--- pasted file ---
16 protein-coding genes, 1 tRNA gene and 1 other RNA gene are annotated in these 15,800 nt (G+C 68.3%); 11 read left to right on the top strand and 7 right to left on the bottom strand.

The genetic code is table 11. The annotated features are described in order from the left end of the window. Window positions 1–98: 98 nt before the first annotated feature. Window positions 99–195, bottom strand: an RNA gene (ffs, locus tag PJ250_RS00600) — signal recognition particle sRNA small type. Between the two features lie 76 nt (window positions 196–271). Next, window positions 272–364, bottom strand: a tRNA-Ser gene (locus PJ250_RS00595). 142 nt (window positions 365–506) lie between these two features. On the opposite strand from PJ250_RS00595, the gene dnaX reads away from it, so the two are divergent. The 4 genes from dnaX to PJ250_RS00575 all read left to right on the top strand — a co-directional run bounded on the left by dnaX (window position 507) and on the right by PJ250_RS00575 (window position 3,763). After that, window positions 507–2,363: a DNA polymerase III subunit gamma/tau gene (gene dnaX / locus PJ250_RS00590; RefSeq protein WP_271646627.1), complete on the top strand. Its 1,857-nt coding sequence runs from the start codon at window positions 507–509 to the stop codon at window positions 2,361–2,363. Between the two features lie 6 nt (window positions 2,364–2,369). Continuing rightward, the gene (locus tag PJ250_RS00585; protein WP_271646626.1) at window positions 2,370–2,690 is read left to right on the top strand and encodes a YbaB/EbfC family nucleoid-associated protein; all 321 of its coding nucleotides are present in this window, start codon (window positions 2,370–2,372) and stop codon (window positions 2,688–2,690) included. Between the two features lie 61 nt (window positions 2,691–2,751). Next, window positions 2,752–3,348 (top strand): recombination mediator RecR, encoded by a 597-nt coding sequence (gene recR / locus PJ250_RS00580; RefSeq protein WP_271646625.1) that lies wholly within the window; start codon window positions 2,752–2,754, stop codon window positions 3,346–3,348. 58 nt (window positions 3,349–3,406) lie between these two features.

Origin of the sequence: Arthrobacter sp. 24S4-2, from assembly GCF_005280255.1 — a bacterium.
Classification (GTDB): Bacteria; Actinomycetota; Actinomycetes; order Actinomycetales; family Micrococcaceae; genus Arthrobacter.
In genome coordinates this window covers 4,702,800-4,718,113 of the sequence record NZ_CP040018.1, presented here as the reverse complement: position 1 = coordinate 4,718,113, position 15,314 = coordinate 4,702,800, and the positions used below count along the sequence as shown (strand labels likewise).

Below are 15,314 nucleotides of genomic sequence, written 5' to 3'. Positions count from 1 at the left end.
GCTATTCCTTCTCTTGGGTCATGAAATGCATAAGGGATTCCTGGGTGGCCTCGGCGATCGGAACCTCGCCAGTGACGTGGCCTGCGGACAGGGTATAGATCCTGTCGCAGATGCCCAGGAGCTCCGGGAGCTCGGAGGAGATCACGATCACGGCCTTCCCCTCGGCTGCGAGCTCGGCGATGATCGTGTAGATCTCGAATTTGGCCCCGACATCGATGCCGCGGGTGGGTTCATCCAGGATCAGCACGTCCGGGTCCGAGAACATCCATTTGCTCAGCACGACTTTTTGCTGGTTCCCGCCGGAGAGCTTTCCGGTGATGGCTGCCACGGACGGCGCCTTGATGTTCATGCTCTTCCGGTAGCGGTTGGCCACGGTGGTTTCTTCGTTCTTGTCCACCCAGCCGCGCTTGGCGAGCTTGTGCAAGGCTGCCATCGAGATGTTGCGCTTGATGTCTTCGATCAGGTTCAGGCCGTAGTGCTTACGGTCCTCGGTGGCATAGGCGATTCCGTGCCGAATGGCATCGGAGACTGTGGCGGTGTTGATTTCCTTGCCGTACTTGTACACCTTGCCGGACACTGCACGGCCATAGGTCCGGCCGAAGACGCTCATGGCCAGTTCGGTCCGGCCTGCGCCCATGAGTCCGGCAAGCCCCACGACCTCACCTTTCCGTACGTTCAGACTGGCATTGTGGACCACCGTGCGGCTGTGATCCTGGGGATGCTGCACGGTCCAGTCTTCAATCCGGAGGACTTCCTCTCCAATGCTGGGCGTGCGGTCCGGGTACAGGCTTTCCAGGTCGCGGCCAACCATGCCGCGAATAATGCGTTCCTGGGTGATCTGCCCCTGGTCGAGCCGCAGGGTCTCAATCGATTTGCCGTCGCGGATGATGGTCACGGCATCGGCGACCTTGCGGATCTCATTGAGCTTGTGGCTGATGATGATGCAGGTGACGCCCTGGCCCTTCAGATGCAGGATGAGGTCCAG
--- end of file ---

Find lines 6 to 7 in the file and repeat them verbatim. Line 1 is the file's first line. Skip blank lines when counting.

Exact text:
Below are 15,314 nucleotides of genomic sequence, written 5' to 3'. Positions count from 1 at the left end.
GCTATTCCTTCTCTTGGGTCATGAAATGCATAAGGGATTCCTGGGTGGCCTCGGCGATCGGAACCTCGCCAGTGACGTGGCCTGCGGACAGGGTATAGATCCTGTCGCAGATGCCCAGGAGCTCCGGGAGCTCGGAGGAGATCACGATCACGGCCTTCCCCTCGGCTGCGAGCTCGGCGATGATCGTGTAGATCTCGAATTTGGCCCCGACATCGATGCCGCGGGTGGGTTCATCCAGGATCAGCACGTCCGGGTCCGAGAACATCCATTTGCTCAGCACGACTTTTTGCTGGTTCCCGCCGGAGAGCTTTCCGGTGATGGCTGCCACGGACGGCGCCTTGATGTTCATGCTCTTCCGGTAGCGGTTGGCCACGGTGGTTTCTTCGTTCTTGTCCACCCAGCCGCGCTTGGCGAGCTTGTGCAAGGCTGCCATCGAGATGTTGCGCTTGATGTCTTCGATCAGGTTCAGGCCGTAGTGCTTACGGTCCTCGGTGGCATAGGCGATTCCGTGCCGAATGGCATCGGAGACTGTGGCGGTGTTGATTTCCTTGCCGTACTTGTACACCTTGCCGGACACTGCACGGCCATAGGTCCGGCCGAAGACGCTCATGGCCAGTTCGGTCCGGCCTGCGCCCATGAGTCCGGCAAGCCCCACGACCTCACCTTTCCGTACGTTCAGACTGGCATTGTGGACCACCGTGCGGCTGTGATCCTGGGGATGCTGCACGGTCCAGTCTTCAATCCGGAGGACTTCCTCTCCAATGCTGGGCGTGCGGTCCGGGTACAGGCTTTCCAGGTCGCGGCCAACCATGCCGCGAATAATGCGTTCCTGGGTGATCTGCCCCTGGTCGAGCCGCAGGGTCTCAATCGATTTGCCGTCGCGGATGATGGTCACGGCATCGGCGACCTTGCGGATCTCATTGAGCTTGTGGCTGATGATGATGCAGGTGACGCCCTGGCCCTTCAGATGCAGGATGAGGTCCAG